How does Convo distinguish itself from other products in the enterprise communications realm? What are the products’ “voice” or “vision”, so to speak?
Communication today is very different from what it was twenty years ago, we use a lot of social media now, as opposed to emails. The informal communication methods of social media are being used – or actually abused – in the corporate world. Private information is being sent on public platforms without regard to privacy and security loopholes! The idea behind Convo is to create a communication platform designed specifically for enterprise systems, that integrates security from the ground up, and that uses cloud hosting within Pakistan so that we securely host our client data within our country. As a long-term vision, we plan on bringing a unified interface that gives access to both mobile and desktop enterprise applications.
But Convo is succeeding even outside of Pakistan. In the US, companies have chosen our product over Microsoft Teams and Slack. I can attribute that to our extreme focus on solving the client’s pain points.
In your opinion and experience, what is the important thing to consider when balancing adding features to a product that customers want vs. features the competitors have?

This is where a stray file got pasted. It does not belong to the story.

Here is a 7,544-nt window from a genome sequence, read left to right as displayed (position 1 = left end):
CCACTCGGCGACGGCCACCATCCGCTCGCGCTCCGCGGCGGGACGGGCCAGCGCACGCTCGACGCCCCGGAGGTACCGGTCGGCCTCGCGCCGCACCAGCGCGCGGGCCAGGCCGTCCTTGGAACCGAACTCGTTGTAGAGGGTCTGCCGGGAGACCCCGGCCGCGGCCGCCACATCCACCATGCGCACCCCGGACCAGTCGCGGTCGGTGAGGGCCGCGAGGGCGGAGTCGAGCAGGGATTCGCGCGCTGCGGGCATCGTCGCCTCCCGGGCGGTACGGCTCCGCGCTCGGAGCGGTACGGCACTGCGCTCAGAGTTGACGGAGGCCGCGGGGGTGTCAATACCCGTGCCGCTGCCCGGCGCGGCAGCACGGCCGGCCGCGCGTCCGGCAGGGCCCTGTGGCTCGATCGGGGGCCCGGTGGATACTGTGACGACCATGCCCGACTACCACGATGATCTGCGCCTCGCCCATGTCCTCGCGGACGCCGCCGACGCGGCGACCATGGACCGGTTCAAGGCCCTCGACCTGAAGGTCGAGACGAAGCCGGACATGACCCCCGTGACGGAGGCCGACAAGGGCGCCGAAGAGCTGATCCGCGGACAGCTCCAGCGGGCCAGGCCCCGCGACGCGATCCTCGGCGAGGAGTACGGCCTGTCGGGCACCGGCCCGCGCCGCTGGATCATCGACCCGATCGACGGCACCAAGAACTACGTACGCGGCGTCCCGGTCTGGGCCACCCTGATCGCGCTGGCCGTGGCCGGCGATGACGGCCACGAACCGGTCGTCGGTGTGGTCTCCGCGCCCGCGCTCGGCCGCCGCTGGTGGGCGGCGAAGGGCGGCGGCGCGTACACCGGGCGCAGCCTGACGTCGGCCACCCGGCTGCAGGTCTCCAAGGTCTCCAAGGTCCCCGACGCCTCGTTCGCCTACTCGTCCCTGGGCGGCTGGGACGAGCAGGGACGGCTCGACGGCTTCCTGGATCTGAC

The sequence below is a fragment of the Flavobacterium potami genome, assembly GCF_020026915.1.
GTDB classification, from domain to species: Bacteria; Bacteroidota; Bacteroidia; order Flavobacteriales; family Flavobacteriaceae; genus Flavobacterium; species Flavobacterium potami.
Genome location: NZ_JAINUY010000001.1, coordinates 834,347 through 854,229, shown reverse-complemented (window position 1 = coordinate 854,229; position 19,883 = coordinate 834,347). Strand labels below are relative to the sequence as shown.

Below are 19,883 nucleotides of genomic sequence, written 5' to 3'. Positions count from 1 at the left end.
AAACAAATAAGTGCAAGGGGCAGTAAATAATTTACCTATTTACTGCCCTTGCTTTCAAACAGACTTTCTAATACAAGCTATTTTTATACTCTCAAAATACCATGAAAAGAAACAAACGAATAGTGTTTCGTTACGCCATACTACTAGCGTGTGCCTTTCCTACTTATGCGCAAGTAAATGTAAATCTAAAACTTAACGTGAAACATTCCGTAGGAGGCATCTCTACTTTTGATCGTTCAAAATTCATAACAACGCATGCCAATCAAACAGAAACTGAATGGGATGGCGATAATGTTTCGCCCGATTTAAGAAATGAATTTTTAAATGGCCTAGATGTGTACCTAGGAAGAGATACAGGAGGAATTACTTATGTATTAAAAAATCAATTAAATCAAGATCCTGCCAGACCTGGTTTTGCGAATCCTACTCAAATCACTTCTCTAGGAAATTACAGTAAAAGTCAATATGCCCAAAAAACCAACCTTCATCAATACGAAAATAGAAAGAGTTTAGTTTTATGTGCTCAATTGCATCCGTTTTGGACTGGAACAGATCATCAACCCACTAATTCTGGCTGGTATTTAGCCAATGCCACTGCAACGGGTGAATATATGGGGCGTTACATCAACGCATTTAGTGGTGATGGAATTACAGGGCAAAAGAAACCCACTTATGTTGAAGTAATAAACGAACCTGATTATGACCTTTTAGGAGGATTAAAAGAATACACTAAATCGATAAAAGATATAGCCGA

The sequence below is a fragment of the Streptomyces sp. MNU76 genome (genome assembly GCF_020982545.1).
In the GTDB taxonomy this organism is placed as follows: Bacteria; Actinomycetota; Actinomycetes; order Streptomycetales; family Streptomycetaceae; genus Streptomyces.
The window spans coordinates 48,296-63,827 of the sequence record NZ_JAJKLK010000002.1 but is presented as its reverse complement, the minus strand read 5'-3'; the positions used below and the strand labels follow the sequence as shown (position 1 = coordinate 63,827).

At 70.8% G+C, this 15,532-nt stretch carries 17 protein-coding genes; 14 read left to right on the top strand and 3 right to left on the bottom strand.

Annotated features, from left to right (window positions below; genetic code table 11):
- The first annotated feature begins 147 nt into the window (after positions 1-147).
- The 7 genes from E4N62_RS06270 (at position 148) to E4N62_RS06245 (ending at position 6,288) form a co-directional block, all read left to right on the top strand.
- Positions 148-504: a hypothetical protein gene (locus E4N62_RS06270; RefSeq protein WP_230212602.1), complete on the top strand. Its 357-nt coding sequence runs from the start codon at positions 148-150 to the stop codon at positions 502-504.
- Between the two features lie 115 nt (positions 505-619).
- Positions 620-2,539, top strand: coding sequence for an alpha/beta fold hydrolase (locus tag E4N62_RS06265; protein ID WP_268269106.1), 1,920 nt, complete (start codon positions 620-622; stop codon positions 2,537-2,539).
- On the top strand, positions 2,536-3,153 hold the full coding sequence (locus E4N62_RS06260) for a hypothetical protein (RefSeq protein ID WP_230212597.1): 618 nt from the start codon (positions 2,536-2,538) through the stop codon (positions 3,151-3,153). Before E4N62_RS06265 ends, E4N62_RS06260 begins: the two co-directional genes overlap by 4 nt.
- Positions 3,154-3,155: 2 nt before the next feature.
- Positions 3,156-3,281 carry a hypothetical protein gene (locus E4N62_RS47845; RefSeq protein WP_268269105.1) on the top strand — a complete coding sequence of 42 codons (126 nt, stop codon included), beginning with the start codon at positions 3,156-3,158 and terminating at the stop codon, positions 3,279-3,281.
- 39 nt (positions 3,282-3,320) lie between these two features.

You must find the balance between solving the customer’s problem without becoming a consulting shop. You must keep in mind the other customers that you have as well; you should not be building products that will work only for this one customer but be completely useless to anyone else. Of course, there are exceptions when you believe you can build something better than anyone else and use it as your competitive advantage. However, becoming a one-customer-company is a pitfall many startups fall into. Instead, I would advise you to pick and choose things from the customers’ needs that fulfill your vision as well, so that both parties can benefit.
Advice for startups working to (or struggling with) deciding their MVP?